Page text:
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The Daily Wildcat

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The Daily Wildcat

The Daily Wildcat

 

Column: Unchallenged mayor not that bad of an option for upcoming term

With elections just around the corner, many are questioning whether or not Mayor Jonathan Rothschild would serve Tucson well in another term. While Rothschild is currently unopposed, he deserves to stay in his position based on his accomplishments during his current term.

First and foremost, Rothschild has had quite a positive impact on Tucson’s environmental awareness and increased sustainability, a cause near and dear to Tucsonans. In 2014, he initiated Tucson’s entrance into a mutual water agreement with Phoenix, protecting both cities in case of a water shortage.

Rothschild’s office has also began the transition of using compressed natural gas to power the city’s waste management trucks, as well as starting the city’s 10,000 Trees Campaign, which was efficiently accomplished with the help of volunteers in fall of 2014.

The mayor has also made considerable efforts in expanding the stretch of Tucson’s bike paths and running paths, while also taking the initiative to endorse heightened use of these more “green” methods of transportation.

As he promised in his original running platform, Rothschild has helped rapidly move Tucson in the direction of becoming an increasingly environmentally conscious community and has stated that he plans to continue on this path in his second term. By focusing on green initiatives and programs focused on cleaning our town for outdoor activities, Rothschild is wisely playing on the interests of locals.

As a result of the mayor’s push for increasing sustainability, Tucson was awarded a 4-STAR Community Rating for local leadership in sustainability in the summer of 2014, making the city one of only five in the nation that has been given such a high rating.

Rothschild’s administration does seem to be lacking in the area of road repair, a serious problem in Tucson, despite his successful persuading of voters to pass a $100 million bond to be put toward street improvements.

However, though it has been minimal, some progress in this area has been made under the mayor’s administration, and he is in fact ahead of schedule and under the budget he originally planned for road reparations starting in 2011.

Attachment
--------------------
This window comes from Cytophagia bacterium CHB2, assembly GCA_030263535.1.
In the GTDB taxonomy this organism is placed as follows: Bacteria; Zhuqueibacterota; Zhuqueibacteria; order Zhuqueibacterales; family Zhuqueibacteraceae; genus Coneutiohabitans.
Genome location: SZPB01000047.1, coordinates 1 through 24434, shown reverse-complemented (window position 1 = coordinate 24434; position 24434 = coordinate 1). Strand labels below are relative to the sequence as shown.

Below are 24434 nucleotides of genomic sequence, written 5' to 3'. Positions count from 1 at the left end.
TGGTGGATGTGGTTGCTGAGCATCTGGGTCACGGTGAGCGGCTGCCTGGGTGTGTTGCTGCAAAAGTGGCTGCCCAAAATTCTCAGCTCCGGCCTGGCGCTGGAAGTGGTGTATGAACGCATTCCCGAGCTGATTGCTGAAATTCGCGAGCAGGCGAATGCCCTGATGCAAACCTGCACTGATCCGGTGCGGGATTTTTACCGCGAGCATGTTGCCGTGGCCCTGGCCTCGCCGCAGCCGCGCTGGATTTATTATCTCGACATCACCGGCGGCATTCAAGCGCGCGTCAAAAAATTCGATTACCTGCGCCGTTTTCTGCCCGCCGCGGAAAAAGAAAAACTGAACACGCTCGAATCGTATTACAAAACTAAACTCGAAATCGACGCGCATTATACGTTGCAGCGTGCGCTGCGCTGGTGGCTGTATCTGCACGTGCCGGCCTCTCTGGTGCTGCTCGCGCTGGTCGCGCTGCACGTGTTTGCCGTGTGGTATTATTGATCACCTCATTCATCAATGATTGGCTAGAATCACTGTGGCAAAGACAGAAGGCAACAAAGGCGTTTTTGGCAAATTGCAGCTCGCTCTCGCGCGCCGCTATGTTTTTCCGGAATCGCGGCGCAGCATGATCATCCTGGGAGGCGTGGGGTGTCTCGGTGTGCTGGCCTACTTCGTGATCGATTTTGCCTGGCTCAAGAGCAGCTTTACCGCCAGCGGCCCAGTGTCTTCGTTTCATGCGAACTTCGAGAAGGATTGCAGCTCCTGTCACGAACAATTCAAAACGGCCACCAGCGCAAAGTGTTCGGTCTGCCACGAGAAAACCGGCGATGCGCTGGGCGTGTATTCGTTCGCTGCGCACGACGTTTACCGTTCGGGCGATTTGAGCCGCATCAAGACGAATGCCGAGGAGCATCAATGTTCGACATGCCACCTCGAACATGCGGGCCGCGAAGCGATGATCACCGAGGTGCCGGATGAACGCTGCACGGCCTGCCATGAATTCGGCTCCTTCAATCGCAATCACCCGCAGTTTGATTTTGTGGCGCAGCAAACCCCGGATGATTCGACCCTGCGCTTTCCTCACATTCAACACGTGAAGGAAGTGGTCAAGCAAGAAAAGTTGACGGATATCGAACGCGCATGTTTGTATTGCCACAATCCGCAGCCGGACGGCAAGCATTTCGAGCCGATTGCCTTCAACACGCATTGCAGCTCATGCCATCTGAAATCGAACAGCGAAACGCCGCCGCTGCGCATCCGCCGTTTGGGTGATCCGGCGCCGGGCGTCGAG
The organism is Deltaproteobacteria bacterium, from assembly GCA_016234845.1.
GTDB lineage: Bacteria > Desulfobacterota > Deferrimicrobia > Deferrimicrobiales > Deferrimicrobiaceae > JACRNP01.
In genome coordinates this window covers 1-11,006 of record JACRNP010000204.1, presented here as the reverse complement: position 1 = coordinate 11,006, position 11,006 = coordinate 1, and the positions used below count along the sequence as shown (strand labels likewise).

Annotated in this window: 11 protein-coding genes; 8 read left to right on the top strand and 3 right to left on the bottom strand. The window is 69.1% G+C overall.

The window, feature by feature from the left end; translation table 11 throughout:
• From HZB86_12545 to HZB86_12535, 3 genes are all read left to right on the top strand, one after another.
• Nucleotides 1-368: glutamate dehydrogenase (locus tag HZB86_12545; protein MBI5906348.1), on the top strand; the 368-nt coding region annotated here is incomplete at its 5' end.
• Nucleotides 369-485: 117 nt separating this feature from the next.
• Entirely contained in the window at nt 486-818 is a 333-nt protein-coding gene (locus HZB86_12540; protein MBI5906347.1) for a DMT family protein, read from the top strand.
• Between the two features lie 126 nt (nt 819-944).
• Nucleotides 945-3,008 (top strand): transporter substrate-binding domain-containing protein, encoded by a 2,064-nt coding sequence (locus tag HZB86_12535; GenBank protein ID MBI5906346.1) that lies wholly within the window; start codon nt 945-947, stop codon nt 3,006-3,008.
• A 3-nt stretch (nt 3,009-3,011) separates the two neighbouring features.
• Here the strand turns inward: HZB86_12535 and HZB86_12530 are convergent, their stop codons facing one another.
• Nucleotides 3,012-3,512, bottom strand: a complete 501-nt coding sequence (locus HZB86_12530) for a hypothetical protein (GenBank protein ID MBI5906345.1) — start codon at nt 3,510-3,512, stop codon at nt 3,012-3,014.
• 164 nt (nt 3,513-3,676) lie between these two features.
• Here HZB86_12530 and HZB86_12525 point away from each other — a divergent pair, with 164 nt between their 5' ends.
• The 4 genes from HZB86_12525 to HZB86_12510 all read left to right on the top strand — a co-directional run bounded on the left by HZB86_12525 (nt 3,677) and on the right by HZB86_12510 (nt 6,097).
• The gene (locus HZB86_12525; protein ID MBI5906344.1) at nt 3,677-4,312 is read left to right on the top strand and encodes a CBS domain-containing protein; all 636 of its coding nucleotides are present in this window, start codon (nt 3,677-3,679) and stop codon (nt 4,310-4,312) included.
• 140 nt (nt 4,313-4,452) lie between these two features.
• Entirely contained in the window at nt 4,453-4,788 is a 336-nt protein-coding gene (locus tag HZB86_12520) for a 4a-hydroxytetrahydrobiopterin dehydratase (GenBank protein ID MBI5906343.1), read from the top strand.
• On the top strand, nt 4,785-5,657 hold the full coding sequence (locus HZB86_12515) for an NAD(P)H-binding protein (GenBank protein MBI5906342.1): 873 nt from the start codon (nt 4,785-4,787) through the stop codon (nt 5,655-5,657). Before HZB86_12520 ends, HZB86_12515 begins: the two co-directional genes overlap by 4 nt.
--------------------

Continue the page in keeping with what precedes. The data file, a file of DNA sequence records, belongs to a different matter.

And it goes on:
Another important contribution Rothschild has made to this city has been through his acceptance of President Barack Obama’s challenge to end veteran homelessness.

Tucson has made notable progress not only with housing veterans, but with lowering homelessness in general. This process was jump-started with poverty simulations held by the Tucson Poverty Commission to help government officials comprehend how incredibly difficult the hardships people living in poverty face on a daily basis.

The simulations were rather effective in helping people understand and commiserate with the city’s poorer demographic, thus making government officials more inclined to work on the issue of poverty after they had “experienced” it.

In a town with controversial and sometimes even sketchy politics, especially regarding immigration, Rothschild has been successful at holding strong to his opinions and promises. For example, his work at improving relations with mayors across the border has helped economic growth and stability.

The mayor has not been afraid to speak up and make his goals for the city known to the national government, commonly voicing the city’s needs to Sen. John McCain and to Obama, regarding everything from increasing federal funding for sustainable public transportation to his desire to fully staff the Mariposa Port of Entry in Nogales.

Rothschild has proven himself to be a very down-to-earth and hands-on mayor. He’s been known to do things as personal as going door-to-door to talk to high school dropouts and trying to convince them to go back to school.

“I’ve witnessed several panel discussions on which the mayor has been a part and I agree with his politics,” said Naomi Present, a native Tucsonan and teacher in the Judaic studies department at the UA. “I’ve seen some of the good things he’s done for this city and I like the direction in which he’d like to take Tucson.”

It seems clear the mayor has done more good than harm for this city, and while it is uninspiring from a perspective of civic engagement that he is currently unencumbered in his reelection, it’s promising that he will likely continue to serve our community well in his second term.


Follow Talya Jaffe on Twitter.


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